Sunday, May 11, 2008

Book Reviews: Black Swan Green by David Mitchell and The Night Watch by Sarah Waters

I have now finished 2 of the 8 library books I picked up at the end of April. Both are books from authors whose other works I adored, but was not so sure I would enjoy due to the subject matter.

First up is Black Swan Green by David Mitchell. Cloud Atlas and Ghostwritten are two of my all time favorite books so when I heard about Black Swan Green, I was excited – until I heard it was about a 13 year old boy in England in 1982 which is not my typical area of interest. I am glad I gave the novel a chance – it isn’t up there with his others in scope or audacity, but it is a solid 4 ½ stars in my book.

13 year old Jason Taylor has to deal with bullies (made worse because of his stutter) and family mysteries all while trying to hide his secret life as a would be poet (not acceptable in this neck of the woods). Jason is a sympathetic character and his character arc felt authentic and was satisfying. The plot is fairly straightforward and what you might expect of a coming of age novel. I really liked scenes with Jason’s cousins (especially his idolatry of his suave older cousin Hugo) and with Mrs. Crommelyncks who tutors him in poetry (that she’s a character from Cloud Atlas was an added bonus). A rewarding diversion to be sure, but I do hope Mitchell’s next one is more in the vein of his high concept offerings where he so excels.

Next up is The Night Watch by Sarah Waters. Her Fingersmith has one of the most thrilling, twisty plots I have ever read and it is high on my list of recommended reads. Affinity was not as exciting, but did have a great spooky atmosphere.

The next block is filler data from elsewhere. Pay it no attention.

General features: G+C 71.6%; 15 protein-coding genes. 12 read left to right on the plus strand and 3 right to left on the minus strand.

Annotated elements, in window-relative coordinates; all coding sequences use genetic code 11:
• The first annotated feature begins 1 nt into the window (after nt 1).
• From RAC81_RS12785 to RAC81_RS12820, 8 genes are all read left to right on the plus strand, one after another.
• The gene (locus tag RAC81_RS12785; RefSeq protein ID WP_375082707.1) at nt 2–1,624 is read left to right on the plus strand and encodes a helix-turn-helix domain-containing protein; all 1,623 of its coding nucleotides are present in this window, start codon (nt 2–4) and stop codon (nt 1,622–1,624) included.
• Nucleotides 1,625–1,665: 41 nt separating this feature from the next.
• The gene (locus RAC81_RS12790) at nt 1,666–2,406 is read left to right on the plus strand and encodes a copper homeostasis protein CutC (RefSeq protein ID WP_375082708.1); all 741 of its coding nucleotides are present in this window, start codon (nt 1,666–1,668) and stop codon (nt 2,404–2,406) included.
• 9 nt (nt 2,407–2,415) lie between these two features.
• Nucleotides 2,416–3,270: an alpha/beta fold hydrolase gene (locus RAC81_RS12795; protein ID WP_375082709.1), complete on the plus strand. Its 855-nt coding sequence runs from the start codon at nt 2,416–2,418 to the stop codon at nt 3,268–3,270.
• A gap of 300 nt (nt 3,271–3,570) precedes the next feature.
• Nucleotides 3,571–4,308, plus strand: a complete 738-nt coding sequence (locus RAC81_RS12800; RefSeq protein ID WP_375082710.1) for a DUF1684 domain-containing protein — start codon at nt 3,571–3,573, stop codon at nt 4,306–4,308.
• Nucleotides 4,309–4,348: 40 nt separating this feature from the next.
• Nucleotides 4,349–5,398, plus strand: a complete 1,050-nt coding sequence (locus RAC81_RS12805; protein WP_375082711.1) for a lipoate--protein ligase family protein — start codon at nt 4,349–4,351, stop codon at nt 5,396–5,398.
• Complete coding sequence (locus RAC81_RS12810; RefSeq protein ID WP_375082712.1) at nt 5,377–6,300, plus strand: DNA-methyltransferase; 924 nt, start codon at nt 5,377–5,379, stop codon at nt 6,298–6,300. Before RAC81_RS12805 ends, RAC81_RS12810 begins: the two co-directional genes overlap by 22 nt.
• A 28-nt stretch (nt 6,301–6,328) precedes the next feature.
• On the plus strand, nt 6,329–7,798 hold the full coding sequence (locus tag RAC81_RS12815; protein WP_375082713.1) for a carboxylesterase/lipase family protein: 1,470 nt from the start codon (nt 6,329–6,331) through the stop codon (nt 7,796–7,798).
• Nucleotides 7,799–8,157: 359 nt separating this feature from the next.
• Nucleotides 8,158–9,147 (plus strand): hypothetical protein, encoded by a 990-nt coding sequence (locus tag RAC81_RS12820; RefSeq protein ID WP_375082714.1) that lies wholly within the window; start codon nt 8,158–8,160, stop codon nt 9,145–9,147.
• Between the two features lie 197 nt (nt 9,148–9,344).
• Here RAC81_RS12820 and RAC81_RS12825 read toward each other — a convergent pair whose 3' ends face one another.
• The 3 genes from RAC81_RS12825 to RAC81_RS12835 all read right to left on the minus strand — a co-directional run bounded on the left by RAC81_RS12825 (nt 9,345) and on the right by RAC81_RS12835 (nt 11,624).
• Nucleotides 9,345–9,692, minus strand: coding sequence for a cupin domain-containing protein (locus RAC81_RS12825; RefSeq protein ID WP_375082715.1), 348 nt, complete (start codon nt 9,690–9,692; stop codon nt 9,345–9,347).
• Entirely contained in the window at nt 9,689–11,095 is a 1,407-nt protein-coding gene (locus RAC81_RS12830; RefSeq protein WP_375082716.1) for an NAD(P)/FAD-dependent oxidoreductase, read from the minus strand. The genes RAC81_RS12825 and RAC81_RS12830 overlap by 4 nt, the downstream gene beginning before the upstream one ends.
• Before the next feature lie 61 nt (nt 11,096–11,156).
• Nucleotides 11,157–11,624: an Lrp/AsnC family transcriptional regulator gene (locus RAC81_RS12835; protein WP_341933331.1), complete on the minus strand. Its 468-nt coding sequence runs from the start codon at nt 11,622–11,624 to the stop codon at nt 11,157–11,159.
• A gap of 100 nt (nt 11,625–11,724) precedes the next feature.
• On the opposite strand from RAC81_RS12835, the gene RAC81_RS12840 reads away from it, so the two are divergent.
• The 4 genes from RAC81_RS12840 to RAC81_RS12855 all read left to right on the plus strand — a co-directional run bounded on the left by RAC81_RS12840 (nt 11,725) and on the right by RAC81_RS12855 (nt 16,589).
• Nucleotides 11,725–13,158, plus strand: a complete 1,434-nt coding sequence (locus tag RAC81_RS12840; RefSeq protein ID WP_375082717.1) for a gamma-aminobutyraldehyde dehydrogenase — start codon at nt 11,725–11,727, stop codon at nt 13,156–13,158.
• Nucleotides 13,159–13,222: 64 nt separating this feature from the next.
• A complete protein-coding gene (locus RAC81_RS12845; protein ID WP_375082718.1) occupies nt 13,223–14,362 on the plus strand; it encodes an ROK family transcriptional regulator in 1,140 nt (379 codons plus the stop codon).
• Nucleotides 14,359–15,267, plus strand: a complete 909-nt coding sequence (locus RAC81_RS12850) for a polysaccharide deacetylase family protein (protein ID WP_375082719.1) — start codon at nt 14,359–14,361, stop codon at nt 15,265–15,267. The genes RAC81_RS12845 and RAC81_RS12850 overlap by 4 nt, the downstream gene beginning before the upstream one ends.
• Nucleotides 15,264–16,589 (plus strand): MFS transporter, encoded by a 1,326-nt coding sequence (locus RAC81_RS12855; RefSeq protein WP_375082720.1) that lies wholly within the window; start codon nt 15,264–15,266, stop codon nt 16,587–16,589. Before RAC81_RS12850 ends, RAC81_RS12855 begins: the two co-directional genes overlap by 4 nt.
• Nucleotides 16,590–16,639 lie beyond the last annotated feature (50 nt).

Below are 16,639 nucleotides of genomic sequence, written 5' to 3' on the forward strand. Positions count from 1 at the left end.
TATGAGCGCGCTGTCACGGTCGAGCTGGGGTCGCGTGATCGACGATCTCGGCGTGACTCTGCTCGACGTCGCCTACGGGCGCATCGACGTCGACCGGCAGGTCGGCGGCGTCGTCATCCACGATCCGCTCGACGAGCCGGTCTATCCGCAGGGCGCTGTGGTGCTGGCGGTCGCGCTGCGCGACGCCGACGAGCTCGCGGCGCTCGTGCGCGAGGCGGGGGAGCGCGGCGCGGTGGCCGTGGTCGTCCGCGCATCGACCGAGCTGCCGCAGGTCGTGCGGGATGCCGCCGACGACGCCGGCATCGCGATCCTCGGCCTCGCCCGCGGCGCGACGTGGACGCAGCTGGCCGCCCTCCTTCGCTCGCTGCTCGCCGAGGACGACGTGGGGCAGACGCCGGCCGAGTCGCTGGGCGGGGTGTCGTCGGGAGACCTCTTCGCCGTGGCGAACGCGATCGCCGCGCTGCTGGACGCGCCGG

The Night Watch is high concept in its structure – it is told in three parts, starting in 1947 after WWII and then going back to 1944 and then finally back to 1941. Waters even defends this structure at one point through one of her characters, Kay, who says this about why she sometimes watches the second half of a movie first: “I almost prefer them that way – people’s pasts, you know, being so much more interesting than their futures.” If you feel that way too, well then this novel is right up your alley.

In the beginning section, 1947, characters continually allude to past incidents and though the future is left open, you can conjecture what happens based on what happened in the past. Many reviews that I read about this book mention not liking the characters which made them not really care about their future or their past. It’s true that these aren’t exactly loveable characters but they are ultimately complex and interesting if you give them a chance. I admire the experiment, but miss the fun of Fingersmith so I’d give it 3 ½ stars.


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Klarusu said...

Hey Lenore, Interesting to read your review too. Did you like Ghostwritten? I loved Cloud Atlas and liked Black Swan Green so I'm betting I'll like that too?